Quincy has the same dream every year on Christmas Eve – of finding a little boy holding a special gift for her under the tree – and every Christmas morning, she’s awoken to find a gift wrapped in tinfoil with her name on it. When school resumes after the winter break, Quincy’s class discovers they have an unusual new transfer student named Cupid. Ridiculously cute and friendly, the new boy has everyone both enamored and confused. Those antlers can’t be real…can they? With Cupid having seemingly set his sights on Quincy, it seems she’ll be having a memorable year indeed! (Official summary from Yen Press) Continue reading
My Love Story has been on my list to check out for a while now, and I finally decided to give it a shot this week. This anime was adapted from a manga of the same name written by Kazune Kawahara with art by Aruko. It was picked up by studio Madhouse for animation and was simulcast on Crunchyroll in 2014. I went into this anime only knowing the small snippets I had heard from other people and other reviewers so I was honestly surprised to learn how many nominations and recommendations the manga had received among the shoujo genre. This is mostly because I found the series as a whole fairly hit and miss in terms of story and my own level of engagement and enjoyment.
This romantic comedy features the high school student Takeo Goda who doesn’t have much luck with women. He’s tall, muscular, and not classically handsome. To make matters worse, all the women he falls in love with are more attracted to his best friend Makoto Sunakawa. That all changes when he spots Rinko Yamato, a petite shy girl, getting groped on the train and rescues her. Takeo, who’s never had a girlfriend in his life, must now try to make sense of what it means to be in a relationship. Continue reading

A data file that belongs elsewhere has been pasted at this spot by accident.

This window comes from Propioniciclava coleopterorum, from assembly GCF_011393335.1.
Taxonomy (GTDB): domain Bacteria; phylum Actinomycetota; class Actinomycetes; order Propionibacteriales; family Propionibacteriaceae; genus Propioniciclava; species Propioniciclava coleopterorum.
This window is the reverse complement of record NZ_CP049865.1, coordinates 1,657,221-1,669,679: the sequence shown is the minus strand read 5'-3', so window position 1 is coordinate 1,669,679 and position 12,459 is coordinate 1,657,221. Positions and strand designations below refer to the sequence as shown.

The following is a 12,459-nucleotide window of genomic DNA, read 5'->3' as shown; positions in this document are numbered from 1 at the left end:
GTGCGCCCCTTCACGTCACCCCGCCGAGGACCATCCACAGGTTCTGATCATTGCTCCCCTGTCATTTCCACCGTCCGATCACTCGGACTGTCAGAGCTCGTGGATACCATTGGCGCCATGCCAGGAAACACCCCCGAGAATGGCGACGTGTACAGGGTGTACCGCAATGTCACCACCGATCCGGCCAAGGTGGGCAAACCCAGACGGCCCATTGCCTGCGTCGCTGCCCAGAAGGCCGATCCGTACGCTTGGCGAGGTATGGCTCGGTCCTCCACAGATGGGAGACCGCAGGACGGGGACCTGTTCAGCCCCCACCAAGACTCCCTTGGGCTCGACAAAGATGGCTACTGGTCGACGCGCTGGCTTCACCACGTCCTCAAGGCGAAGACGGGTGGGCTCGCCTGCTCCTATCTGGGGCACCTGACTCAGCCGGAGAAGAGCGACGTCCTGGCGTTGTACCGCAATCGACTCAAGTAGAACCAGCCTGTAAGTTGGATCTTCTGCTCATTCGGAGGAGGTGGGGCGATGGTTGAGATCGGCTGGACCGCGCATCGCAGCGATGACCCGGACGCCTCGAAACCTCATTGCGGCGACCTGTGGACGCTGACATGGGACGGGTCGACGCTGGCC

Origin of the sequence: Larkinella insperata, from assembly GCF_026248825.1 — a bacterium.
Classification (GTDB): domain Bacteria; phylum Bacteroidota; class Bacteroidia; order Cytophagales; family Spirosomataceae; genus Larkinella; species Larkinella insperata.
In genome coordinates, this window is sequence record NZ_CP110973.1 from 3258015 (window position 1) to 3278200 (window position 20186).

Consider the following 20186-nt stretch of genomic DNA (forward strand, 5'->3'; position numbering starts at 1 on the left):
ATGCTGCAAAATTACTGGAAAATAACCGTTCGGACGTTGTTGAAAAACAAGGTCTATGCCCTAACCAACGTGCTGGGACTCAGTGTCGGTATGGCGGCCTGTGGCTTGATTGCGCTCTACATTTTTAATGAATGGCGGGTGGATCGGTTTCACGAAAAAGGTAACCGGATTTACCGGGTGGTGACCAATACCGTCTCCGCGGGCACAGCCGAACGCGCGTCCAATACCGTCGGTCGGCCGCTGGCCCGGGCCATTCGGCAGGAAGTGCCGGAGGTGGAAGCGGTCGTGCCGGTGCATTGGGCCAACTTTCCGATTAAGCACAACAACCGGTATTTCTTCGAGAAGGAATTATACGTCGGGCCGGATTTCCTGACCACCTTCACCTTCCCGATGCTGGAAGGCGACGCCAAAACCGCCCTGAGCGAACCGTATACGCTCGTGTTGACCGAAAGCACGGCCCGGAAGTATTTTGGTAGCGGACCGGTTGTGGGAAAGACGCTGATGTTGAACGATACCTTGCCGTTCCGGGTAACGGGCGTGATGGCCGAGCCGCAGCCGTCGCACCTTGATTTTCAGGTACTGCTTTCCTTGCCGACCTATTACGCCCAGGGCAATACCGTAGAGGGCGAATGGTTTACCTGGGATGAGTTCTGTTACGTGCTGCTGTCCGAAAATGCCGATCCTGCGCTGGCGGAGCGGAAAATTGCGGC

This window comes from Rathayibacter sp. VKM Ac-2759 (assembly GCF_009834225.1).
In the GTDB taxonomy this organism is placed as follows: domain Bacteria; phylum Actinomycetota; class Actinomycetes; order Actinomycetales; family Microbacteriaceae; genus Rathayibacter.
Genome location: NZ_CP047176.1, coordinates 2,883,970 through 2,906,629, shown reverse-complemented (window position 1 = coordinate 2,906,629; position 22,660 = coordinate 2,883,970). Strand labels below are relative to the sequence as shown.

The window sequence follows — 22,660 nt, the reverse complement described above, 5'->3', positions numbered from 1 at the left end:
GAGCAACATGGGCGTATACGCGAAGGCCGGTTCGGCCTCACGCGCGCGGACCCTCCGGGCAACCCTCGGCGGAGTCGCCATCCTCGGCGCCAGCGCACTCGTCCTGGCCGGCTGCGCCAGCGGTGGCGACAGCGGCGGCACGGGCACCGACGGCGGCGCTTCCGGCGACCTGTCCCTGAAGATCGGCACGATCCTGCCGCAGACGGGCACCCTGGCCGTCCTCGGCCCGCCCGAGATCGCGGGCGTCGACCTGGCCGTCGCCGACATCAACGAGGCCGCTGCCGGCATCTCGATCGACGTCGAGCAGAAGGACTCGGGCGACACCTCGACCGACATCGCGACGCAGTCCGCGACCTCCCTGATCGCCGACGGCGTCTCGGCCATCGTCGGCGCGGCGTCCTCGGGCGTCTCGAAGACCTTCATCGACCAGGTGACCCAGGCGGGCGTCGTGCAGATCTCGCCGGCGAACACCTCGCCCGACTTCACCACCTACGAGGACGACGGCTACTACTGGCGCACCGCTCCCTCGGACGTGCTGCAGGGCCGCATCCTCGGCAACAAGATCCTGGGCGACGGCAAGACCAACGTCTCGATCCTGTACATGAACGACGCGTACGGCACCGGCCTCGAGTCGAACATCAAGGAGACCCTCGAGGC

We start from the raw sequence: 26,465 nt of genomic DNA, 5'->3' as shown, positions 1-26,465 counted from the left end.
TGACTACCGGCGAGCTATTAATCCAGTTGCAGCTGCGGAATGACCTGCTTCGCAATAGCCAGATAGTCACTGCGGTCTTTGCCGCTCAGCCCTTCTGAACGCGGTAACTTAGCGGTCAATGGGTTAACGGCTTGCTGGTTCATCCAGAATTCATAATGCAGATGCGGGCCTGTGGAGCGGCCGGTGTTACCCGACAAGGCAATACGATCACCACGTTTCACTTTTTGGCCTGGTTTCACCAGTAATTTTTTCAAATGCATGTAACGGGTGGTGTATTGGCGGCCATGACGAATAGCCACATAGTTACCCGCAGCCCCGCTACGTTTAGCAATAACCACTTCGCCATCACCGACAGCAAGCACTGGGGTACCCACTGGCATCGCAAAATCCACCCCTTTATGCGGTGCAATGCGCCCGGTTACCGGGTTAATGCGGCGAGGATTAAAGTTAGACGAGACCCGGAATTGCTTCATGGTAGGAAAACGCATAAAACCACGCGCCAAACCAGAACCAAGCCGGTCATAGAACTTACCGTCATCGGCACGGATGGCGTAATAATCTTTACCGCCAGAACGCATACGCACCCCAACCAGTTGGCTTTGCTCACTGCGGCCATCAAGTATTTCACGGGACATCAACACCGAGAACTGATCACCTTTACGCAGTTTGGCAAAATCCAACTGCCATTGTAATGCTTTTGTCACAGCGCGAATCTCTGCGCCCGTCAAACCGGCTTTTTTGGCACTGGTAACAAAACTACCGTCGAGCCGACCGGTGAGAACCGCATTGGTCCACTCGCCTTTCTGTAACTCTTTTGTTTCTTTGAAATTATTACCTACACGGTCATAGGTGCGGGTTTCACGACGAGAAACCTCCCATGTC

I wanted to give something new a try this time around and take a look at some short anime series to see how they compare to the manga. For our first review, we have Say I Love You, created by Kanae Hazuki, and picked up for its 13 episode anime adaptation by Studio Zexcs and Sentai Filmworks. The manga itself currently has 17 volumes published with the 18th and final volume due to come out sometime this year. Like most anime adaptations, the manga continues well after the anime ends, but the question then becomes whether it’s actually worth it to continue reading the manga or even if it’s worth it to check out the anime. I’m hoping with these types of reviews, I can answer those questions for you guys. Over the past couple days I’ve binged through all 13 episodes of the anime and 17 volumes of the manga, and have come to the conclusion that while I love how the anime handles the story, the manga has its good points as well.
Say I Love You follows the growing love story between high school students Kurosawa Yamato and Tachibana Mei. Mei doesn’t trust people, not after being bullied her whole life, and refuses to make friends or open up to people. But that all changes when she round-house kicks the most popular boy in school, Yamato, and gains his unwavering attention and phone number. While she vows never to use it, soon finds herself hiding from a stalker in a convenience store with Yamato the only person she can call for help. After he shows up to rescue her and subsequently steals her first kiss, she begins to see that opening up to the people around her isn’t such a bad idea after all. Continue reading